Journalism is a thankless job
Daniel Moynihan once said: “If a person goes to a country and finds their newspapers filled with nothing but good news, there are good men in jail.”
Hateful online criticism of Philippine journalists has peaked nationwide for their alleged partiality. Some comments condemn journalists for their work, sometimes based on headlines alone and not on the report or its sources (this does not excuse those media that use misleading headlines for unethical “click bait”). We have become so empowered by the anonymity and hit-and-run tactics of commenting offered by the internet that we bully journalists who are merely doing their job.
While “facts” are the cornerstone of journalism and sources must be meticulously vetted, there is no guarantee that news reports are perfect. A source may be incorrectly quoted or the intent of one’s words is changed entirely by the tenor of the presentation. When these occur, it is the people’s right to call out journalists on errors or misrepresentations.
But we have become a completely intolerant people, and we leave so little room for mistake that it instills fear in the profession. It is fear that inhibits the uncovering of stories that may be too difficult for people to accept. Yet stories of controversy are subjects of national concern, and they need to be told. For what kind of a people would we be without a free press and the courageous men and women who fight for and even die for their profession?
“Only pain you will find if the comments section you go,” says a Yoda meme, reflecting the hate that follows almost every news article online. For every issue, there are generally three kinds of people who post comments: those who pick a political side and defend it rigorously, sometimes to the point of being dogmatic; those who don’t pick a side yet spend their time sharing unnecessary sarcastic animal memes (sometimes the only thing that makes the comments section worth reading); and those who constantly blame journalists for supposedly creating the very controversy they are reporting on. The third group is the bile of comments on the media because it thrives, not on debate over the issues presented, but on discrediting, insulting, and, worst, threatening journalists.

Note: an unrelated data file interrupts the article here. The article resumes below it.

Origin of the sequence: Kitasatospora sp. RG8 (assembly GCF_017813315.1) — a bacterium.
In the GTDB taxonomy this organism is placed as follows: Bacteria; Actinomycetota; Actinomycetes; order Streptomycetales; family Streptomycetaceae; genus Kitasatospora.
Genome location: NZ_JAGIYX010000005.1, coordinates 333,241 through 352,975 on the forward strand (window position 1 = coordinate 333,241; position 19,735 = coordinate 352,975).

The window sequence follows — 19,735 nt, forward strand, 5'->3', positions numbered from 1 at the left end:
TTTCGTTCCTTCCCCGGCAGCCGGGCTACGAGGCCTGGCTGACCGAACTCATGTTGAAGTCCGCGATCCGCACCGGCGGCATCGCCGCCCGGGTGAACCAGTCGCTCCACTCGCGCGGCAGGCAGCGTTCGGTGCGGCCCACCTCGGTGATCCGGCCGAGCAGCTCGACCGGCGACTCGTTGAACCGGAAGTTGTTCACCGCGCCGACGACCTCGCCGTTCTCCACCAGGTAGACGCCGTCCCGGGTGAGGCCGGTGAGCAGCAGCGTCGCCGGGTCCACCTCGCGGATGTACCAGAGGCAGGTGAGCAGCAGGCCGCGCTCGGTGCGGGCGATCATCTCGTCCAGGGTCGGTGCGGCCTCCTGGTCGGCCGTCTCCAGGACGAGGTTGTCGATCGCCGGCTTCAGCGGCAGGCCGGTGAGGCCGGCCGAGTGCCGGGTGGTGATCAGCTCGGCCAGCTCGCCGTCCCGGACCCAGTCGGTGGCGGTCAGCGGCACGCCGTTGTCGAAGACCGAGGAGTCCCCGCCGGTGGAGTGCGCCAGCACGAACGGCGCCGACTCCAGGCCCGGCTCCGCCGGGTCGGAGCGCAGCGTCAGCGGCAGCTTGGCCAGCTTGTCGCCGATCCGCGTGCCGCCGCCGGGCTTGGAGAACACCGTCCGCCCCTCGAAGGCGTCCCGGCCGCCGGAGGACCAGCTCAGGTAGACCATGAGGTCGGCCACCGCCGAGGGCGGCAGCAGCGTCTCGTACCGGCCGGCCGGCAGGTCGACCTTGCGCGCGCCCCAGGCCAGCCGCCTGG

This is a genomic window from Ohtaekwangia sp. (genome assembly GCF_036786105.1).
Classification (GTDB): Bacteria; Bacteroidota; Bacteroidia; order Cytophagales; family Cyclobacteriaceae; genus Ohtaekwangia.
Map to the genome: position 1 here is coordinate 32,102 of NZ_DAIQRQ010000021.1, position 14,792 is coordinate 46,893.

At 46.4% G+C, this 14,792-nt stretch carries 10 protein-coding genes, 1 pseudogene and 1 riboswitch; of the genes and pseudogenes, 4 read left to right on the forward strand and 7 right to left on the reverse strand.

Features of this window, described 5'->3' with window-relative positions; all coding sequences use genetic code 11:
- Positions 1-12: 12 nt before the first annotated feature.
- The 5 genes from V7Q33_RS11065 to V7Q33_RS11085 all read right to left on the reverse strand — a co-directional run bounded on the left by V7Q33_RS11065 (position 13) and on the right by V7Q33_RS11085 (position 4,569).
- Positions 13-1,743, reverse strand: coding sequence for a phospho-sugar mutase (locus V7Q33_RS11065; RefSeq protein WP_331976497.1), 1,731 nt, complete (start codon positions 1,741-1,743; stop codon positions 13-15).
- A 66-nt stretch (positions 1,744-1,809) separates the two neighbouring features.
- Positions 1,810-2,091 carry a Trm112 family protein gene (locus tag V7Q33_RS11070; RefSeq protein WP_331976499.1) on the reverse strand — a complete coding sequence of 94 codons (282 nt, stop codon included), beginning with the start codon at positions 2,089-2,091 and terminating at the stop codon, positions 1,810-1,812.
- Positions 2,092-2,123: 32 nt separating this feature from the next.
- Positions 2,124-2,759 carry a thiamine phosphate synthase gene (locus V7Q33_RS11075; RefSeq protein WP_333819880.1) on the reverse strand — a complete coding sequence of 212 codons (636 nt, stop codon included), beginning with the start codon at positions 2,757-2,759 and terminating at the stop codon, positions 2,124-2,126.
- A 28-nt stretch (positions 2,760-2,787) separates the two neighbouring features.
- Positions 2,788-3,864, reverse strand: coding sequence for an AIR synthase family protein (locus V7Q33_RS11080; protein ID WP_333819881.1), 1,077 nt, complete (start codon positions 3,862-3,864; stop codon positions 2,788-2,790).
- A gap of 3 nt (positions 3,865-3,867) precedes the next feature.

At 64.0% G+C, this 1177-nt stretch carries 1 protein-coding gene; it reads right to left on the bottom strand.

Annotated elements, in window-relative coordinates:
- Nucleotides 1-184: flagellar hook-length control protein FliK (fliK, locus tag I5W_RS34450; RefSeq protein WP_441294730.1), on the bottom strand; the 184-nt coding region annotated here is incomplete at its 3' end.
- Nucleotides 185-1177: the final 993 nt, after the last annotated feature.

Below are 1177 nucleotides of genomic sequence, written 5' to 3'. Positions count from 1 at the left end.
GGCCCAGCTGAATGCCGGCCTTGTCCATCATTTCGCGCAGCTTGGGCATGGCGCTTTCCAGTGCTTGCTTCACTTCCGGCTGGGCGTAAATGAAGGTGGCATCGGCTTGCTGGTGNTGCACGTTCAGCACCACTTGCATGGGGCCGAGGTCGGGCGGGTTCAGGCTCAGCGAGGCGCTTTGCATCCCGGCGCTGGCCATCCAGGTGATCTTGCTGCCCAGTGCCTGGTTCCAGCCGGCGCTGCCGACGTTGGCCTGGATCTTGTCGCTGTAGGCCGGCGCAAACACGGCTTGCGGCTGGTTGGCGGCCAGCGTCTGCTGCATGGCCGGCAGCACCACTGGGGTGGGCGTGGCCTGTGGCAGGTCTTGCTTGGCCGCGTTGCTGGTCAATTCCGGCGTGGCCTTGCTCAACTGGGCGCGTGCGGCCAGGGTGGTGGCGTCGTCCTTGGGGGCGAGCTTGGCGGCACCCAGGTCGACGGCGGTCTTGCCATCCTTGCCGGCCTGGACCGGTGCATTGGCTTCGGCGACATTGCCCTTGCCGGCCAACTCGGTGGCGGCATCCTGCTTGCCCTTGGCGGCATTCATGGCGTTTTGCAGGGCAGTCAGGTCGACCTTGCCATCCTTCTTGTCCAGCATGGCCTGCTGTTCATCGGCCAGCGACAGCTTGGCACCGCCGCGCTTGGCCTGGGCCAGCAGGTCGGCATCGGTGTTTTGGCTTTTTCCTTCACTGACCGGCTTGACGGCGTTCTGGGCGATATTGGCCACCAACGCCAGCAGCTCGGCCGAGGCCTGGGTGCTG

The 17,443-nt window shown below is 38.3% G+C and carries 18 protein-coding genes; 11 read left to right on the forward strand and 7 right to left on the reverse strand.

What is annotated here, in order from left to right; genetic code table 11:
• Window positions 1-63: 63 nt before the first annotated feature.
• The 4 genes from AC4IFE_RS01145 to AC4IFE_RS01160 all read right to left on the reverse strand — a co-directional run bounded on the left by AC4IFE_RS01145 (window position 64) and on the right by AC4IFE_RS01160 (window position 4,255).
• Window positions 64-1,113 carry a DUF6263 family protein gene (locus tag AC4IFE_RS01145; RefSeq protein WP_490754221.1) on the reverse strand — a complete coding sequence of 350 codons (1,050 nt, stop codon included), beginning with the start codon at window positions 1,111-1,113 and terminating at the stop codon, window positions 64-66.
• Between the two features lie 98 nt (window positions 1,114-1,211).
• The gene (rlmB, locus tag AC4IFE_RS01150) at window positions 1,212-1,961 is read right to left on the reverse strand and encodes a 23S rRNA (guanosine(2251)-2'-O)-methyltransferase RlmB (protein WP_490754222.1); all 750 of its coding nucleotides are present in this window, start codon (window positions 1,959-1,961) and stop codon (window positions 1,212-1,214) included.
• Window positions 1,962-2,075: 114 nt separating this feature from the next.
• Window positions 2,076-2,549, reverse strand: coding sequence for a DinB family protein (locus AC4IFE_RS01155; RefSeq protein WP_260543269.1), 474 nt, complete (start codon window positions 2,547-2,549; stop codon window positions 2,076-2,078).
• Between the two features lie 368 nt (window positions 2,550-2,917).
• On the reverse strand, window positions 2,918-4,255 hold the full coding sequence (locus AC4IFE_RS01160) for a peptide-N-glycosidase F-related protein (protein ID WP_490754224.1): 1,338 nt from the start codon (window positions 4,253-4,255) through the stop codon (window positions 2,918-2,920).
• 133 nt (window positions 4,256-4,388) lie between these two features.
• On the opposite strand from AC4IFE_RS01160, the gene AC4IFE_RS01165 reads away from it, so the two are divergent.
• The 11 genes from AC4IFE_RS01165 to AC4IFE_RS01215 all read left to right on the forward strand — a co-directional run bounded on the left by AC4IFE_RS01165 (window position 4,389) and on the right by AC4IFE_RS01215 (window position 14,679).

Born out of human progress and necessity, a free press is a fundamental pillar of a democratic nation. While the pursuit of truth may lead to its distortion on occasion (sometimes more often then not), the need for journalists to report on issues is necessary for debate. Without debate, there is no urgency for us to ponder on the direction our leaders have taken us. And the absence of debate promotes silence—a symbol of a people’s acquiescence to and implied approval of their leaders’ action and inaction. We should fear silence because it is the perfect breeding ground for a free nation to slide into tyrannical rule.
So we sit comfortably and nitpick or hurl an “innocent” profanity or two into the comments section about Philippine journalism. But we must acknowledge the journalists who do acts of courage for very little pay and who pay too high a price for it. The Philippines is, after all, one of the most dangerous places in the world for journalists. They conduct secret interviews with sources harboring important information. Themselves cold and wet, they check the conditions of displaced families in overcrowded shelters in storm-lashed areas. They report on corpses in the streets, searching for answers to questions that sometimes no one else wants to ask.
Before you toss your two cents into the flood of online opinion, please be mindful that journalists also attempt to sit comfortably at home and will be reading your words of “appreciation.”
Rafael Lorenzo G. Conejos, 28, is a lawyer and former professor of literature at De La Salle University Manila.
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